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TECHNICAL PAPERS

A Dynamical Systems Approach to Damage Evolution Tracking, Part 1: Description and Experimental Application

[+] Author and Article Information
David Chelidze

Department of Mechanical Engineering & Applied Mechanics, University of Rhode Island, Kingston, RI 02881e-mail: chelidze@egr.uri.edu

Joseph P. Cusumano

Department of Engineering, Science & Mechanics, Pennsylvania State University, University Park, PA 16802e-mail: jpc@crash.esm.psu.edu

Anindya Chatterjee

Department of Mechanical Engineering, Indian Institute of Science, Bangalore, 560012, Indiae-mail: anindya@mecheng.iisc.ernet.in

J. Vib. Acoust 124(2), 250-257 (Mar 26, 2002) (8 pages) doi:10.1115/1.1456908 History: Received July 01, 2001; Revised December 01, 2001; Online March 26, 2002
Copyright © 2002 by ASME
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References

Figures

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Schematic drawing illustrating the basic idea behind tracking function estimation. Trajectories of the reference system in phase space are shown in gray. The solid black line represents a measured trajectory of the perturbed system, passing through y(l) and the dashed gray line represents where a trajectory would have gone in the reference system, if starting from the same point y(l).
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Schematic diagram of the experiment with the two-well electromechanical oscillator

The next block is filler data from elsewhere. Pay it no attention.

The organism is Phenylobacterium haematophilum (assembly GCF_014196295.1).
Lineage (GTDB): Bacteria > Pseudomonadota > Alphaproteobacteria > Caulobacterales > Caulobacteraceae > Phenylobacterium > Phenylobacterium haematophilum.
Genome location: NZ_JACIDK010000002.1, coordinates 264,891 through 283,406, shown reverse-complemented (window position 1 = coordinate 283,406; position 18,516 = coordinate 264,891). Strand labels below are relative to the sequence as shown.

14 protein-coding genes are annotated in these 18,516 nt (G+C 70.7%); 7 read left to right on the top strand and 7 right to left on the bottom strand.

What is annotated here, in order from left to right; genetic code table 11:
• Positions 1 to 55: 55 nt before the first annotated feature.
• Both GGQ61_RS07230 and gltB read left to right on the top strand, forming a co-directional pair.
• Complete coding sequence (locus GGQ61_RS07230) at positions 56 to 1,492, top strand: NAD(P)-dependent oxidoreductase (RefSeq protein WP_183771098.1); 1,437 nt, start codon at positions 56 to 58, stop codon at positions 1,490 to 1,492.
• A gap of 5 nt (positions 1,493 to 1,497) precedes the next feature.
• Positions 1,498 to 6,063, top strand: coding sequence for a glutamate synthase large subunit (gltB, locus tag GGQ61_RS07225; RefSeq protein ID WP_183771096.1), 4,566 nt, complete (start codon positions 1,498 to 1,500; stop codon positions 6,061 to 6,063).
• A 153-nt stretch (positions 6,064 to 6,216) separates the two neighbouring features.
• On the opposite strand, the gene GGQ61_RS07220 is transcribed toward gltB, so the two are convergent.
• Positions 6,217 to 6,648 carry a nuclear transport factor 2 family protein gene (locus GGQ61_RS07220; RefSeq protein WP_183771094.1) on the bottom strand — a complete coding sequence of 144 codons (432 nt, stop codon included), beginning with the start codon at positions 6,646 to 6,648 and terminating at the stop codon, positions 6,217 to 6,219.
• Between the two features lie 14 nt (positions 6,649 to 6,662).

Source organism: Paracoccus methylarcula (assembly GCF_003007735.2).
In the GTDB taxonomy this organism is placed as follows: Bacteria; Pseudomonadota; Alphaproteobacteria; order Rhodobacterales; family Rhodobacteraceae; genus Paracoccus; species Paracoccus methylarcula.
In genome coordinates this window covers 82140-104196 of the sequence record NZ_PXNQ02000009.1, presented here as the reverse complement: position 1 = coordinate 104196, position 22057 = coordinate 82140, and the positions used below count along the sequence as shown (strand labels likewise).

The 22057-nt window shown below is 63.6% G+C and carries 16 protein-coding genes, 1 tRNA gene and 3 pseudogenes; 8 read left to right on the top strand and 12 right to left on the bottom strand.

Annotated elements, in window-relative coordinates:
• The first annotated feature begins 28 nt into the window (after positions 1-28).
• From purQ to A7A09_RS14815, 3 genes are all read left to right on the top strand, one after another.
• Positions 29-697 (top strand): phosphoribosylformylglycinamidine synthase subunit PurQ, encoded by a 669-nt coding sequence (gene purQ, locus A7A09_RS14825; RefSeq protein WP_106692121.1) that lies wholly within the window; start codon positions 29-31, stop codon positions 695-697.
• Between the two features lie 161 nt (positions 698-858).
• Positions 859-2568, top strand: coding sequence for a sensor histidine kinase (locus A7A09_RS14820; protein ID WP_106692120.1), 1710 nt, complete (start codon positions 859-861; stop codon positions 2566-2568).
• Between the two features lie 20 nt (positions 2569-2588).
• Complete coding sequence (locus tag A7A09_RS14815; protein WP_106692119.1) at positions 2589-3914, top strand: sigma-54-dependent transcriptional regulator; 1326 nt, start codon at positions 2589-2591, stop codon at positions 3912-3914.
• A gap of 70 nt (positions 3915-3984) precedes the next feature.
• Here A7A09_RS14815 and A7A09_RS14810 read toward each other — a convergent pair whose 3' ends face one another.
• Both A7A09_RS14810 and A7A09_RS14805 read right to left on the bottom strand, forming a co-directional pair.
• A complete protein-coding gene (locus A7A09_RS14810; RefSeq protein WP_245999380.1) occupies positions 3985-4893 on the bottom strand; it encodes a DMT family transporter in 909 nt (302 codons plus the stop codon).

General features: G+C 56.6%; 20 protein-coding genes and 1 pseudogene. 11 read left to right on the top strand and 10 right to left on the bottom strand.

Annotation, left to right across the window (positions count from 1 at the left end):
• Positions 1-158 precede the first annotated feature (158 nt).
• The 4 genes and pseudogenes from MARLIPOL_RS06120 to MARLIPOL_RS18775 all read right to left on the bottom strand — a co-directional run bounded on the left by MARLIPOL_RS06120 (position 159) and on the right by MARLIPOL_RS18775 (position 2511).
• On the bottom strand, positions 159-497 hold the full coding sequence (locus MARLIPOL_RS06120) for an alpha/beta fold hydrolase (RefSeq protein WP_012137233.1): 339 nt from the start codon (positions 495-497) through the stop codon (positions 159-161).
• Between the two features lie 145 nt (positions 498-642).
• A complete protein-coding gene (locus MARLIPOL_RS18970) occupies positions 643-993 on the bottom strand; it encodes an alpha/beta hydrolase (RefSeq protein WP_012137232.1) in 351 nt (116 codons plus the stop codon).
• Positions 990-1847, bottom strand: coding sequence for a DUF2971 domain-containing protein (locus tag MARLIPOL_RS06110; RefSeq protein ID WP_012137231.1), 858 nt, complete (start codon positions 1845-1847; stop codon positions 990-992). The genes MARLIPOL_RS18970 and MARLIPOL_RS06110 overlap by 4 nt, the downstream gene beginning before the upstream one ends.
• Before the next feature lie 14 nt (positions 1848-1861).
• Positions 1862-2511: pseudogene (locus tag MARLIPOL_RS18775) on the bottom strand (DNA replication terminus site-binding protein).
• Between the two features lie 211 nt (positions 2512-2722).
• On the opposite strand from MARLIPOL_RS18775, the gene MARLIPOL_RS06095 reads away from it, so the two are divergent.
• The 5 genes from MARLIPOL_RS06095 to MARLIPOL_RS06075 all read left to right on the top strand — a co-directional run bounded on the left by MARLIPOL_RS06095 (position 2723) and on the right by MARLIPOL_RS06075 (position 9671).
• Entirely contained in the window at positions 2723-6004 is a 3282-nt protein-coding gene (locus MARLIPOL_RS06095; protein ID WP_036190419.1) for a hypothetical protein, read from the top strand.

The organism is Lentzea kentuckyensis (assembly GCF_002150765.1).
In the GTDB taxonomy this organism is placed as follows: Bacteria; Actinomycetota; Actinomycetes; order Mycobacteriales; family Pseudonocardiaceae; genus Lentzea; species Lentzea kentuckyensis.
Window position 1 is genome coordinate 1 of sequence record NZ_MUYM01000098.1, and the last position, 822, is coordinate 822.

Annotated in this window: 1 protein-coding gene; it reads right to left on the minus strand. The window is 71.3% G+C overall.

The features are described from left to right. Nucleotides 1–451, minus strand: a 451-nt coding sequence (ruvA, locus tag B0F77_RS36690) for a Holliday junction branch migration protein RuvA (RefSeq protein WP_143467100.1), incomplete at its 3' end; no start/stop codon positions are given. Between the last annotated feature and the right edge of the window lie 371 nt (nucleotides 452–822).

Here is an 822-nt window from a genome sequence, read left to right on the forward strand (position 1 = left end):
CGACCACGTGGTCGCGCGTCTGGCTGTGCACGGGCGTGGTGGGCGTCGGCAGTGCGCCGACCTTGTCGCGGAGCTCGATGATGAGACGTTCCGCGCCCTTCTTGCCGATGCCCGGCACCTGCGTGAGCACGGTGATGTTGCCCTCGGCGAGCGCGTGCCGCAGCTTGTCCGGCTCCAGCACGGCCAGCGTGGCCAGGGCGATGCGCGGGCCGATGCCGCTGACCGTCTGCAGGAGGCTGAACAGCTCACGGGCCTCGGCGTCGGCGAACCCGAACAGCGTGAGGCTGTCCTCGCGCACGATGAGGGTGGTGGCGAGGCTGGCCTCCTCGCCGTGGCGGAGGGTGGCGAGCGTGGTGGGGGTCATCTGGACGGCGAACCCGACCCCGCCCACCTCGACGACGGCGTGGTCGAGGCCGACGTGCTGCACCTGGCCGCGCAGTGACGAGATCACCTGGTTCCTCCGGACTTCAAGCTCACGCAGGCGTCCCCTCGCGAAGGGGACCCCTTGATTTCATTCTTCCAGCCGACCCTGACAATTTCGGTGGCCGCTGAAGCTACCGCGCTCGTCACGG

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Power spectra taken throughout the experiment (left). Passages through periodic windows occurring during the experimental run (right). See text for further discussion.
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Experimental tracking results: (left) plot of unscaled tracking metric ē5 vs. the battery voltage; (right) scaled battery voltage vs. time. In both figures, black dots show the moving average of tracking metric over ten data records, and the gray background represents ±one standard deviation of the mean. In the right figure, the dark gray gives the outline of the actual (unaveraged) battery voltage, and the solid gray line is the corresponding local average in one data record.
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Additional tracking results showing the effect of changing NR, the number of consecutive records used for the moving average ē5: (left) NR=20; (right) NR=40. Plot details are the same as in Fig. 4. As can be seen by comparison with Fig. 4, the different values of NR affect only the local fluctuations of the tracking, not the general trend.
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The correlation dimension (dc) and largest short time Lyapunov exponent (λ1) vs. the battery voltage. See the discussion in text.

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